I’d Rather The Rumble Of Hunger

Inspired by What I Learned After Taking a Homeless Mother Grocery Shopping

Twice I was without money for food, both times because of divorce:

I was 22 years old the first time. It took every penny I had to hurry-up and get my own place. The alternative was to stay with a big, drunk Russian bear. (Abuse can sneak-up on a person. If you don’t believe me, let’s talk.) I was a nurse’s aid at the time, making about $4.50 an hour. I worked double shifts as often as I could, which thankfully was usually several times a week. My apartment was cheap — cheap for a reason — but still, without savings, I had no money until my next paycheck, and then I could barely afford anything, now that I was on my own.

One day, I found forgotten change while searching old purses, so I went to the bodega next door to see if I could afford food. The store was small, so the owner couldn’t miss me counting the coins in my one palm while regarding a tiny macintosh apple in my other. When I stepped-up to the counter, he smiled and gave me a second apple to take for free. At the time I worked second shift at a nursing home. If I was lucky, a resident wouldn’t finish their dinner, so I could sneak a few bites before I dumped their tray. Jackpot was when the kitchen would accidentally send-up a tray for a resident who’d been taken out to dinner by their family. Note: In both cases, I was breaking the rules. Unfinished food was to be thrown away. Accidental trays were to be returned to the kitchen.

The second time, I was 34 years old. I had a good job making a pretty penny, but wouldn’t you know it, grown-up divorce is expensive, even when amicable. I was paying half the mortgage, association fees, and utilities on a vacant McMansion as it languished unsold, while paying my own regular bills independently. That all basically amounted to paying for two separate lives, with lawyer’s fees on top of it. My salary was good, but it wasn’t that good.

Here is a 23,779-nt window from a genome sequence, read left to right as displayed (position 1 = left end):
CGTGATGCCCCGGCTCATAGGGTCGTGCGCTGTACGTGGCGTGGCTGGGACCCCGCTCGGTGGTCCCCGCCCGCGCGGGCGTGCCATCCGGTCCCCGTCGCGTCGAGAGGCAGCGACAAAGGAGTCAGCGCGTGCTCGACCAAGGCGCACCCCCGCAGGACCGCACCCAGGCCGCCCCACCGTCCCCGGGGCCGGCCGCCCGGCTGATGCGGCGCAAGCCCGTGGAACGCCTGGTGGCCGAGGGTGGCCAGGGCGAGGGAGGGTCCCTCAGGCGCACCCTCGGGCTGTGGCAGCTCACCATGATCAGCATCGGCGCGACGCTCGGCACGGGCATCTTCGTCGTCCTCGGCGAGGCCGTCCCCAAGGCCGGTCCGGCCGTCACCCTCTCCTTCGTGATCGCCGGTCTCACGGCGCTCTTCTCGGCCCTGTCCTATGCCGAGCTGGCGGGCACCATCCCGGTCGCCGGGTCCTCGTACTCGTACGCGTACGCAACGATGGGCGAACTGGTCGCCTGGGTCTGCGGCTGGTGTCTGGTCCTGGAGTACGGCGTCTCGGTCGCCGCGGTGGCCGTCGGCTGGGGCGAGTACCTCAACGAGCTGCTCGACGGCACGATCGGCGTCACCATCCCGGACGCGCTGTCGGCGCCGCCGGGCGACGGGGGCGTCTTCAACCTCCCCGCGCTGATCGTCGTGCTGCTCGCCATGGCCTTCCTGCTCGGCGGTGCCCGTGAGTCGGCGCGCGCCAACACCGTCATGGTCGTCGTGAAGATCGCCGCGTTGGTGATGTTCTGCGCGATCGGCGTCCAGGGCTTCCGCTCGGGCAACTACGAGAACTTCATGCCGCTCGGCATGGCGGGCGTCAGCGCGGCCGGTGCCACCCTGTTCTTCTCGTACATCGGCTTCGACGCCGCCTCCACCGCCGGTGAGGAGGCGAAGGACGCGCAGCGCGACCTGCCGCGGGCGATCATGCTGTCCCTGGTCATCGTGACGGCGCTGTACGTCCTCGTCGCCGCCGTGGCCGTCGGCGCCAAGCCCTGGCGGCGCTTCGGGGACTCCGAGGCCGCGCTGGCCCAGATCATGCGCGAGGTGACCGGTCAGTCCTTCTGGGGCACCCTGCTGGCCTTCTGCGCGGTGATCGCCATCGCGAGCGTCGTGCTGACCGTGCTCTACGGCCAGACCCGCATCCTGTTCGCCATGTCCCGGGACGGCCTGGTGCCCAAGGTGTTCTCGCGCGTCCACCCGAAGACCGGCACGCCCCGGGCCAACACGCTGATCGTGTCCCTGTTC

Trough the divorce, I continued working on my bachelors degree part-time. For one of those semesters, I worked on an archaeological dig in sunny downtown Vineland, NJ, about a two and a half hour drive from Bridgewater, NJ (where I was living at the time). I had to get to the dig site for class, but there was no way I was going to make it there and back without filling the tank. The problem was, I had no money in the bank, and my credit cards were at their limits — all but my corporate card — which was not meant for personal use. I used it to get to class. I was stressed-out until the bill came, which I paid back myself, but I always kept the excuse of accidentally pulling-out the wrong card near the surface, in case I was questioned.

During this time, I used to have my nine-year-old nephew over for weekends quasi-regularly. Coincidentally, my financial situation offered excellent math practice opportunities! I would tell him the plans for the day, and how much money I had left on each card. Using this knowledge, he was able to help budget our fun, and understood why I couldn’t afford everything and anything. He actively forwent a trinket at Sesame Place knowing he was “probably just going to get bored of it and throw it out” and agreed to share a water with me at the movies because “he wasn’t going to drink a lot anyway, so he wouldn’t have to pee during the movie.” Smart kid.

Why share these stories? I wanted to add mine to that article to further drive-home the point that healthy, hardworking, honest people can find themselves without food, and poverty, or fear of poverty, keeps some people in bad situations. What is a person to do if they have no support? I was fortunate in my misfortune, in that it was only the sound of my own stomach rumbling, and my own studies in jeopardy. If I had little mouths to feed and little brains to educate, you’d better believe I’d have signed-up for temporary assistance, rather than stay in harm’s way. Being embarrassed is better than being dead.

First appeared in SMITH Magazine, smithmag.net.

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